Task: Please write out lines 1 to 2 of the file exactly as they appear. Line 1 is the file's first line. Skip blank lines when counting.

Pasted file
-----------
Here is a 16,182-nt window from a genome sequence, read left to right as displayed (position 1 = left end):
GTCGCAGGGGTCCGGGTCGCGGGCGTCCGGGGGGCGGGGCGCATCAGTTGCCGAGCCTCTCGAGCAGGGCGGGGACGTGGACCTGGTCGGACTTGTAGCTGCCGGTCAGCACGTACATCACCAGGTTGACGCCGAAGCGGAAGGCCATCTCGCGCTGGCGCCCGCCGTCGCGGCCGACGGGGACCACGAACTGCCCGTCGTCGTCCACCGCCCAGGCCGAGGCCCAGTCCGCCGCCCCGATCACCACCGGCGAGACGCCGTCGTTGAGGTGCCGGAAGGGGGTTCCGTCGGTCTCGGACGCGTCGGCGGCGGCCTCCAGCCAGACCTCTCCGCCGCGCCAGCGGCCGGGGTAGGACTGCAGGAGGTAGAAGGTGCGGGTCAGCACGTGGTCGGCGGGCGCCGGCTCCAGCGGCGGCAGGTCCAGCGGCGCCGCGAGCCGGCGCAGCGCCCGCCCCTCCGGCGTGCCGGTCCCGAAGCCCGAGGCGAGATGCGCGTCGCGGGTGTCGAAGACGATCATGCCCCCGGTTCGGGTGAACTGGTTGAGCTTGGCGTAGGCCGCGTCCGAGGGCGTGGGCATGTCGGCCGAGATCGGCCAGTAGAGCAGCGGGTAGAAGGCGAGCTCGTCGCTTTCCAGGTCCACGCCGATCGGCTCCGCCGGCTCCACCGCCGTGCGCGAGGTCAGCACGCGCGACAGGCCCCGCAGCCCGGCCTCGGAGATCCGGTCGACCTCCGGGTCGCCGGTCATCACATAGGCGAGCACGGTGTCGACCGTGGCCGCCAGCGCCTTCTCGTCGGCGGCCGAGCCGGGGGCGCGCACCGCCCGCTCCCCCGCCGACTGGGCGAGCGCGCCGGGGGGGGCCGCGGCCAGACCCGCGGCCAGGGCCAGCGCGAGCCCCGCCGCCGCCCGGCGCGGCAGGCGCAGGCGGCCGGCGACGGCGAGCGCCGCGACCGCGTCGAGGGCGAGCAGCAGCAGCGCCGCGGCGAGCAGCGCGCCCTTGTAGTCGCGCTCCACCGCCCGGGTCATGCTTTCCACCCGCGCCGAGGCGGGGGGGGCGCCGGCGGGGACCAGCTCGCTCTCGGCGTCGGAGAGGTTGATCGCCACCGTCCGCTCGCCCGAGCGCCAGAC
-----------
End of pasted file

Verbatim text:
Here is a 16,182-nt window from a genome sequence, read left to right as displayed (position 1 = left end):
GTCGCAGGGGTCCGGGTCGCGGGCGTCCGGGGGGCGGGGCGCATCAGTTGCCGAGCCTCTCGAGCAGGGCGGGGACGTGGACCTGGTCGGACTTGTAGCTGCCGGTCAGCACGTACATCACCAGGTTGACGCCGAAGCGGAAGGCCATCTCGCGCTGGCGCCCGCCGTCGCGGCCGACGGGGACCACGAACTGCCCGTCGTCGTCCACCGCCCAGGCCGAGGCCCAGTCCGCCGCCCCGATCACCACCGGCGAGACGCCGTCGTTGAGGTGCCGGAAGGGGGTTCCGTCGGTCTCGGACGCGTCGGCGGCGGCCTCCAGCCAGACCTCTCCGCCGCGCCAGCGGCCGGGGTAGGACTGCAGGAGGTAGAAGGTGCGGGTCAGCACGTGGTCGGCGGGCGCCGGCTCCAGCGGCGGCAGGTCCAGCGGCGCCGCGAGCCGGCGCAGCGCCCGCCCCTCCGGCGTGCCGGTCCCGAAGCCCGAGGCGAGATGCGCGTCGCGGGTGTCGAAGACGATCATGCCCCCGGTTCGGGTGAACTGGTTGAGCTTGGCGTAGGCCGCGTCCGAGGGCGTGGGCATGTCGGCCGAGATCGGCCAGTAGAGCAGCGGGTAGAAGGCGAGCTCGTCGCTTTCCAGGTCCACGCCGATCGGCTCCGCCGGCTCCACCGCCGTGCGCGAGGTCAGCACGCGCGACAGGCCCCGCAGCCCGGCCTCGGAGATCCGGTCGACCTCCGGGTCGCCGGTCATCACATAGGCGAGCACGGTGTCGACCGTGGCCGCCAGCGCCTTCTCGTCGGCGGCCGAGCCGGGGGCGCGCACCGCCCGCTCCCCCGCCGACTGGGCGAGCGCGCCGGGGGGGGCCGCGGCCAGACCCGCGGCCAGGGCCAGCGCGAGCCCCGCCGCCGCCCGGCGCGGCAGGCGCAGGCGGCCGGCGACGGCGAGCGCCGCGACCGCGTCGAGGGCGAGCAGCAGCAGCGCCGCGGCGAGCAGCGCGCCCTTGTAGTCGCGCTCCACCGCCCGGGTCATGCTTTCCACCCGCGCCGAGGCGGGGGGGGCGCCGGCGGGGACCAGCTCGCTCTCGGCGTCGGAGAGGTTGATCGCCACCGTCCGCTCGCCCGAGCGCCAGAC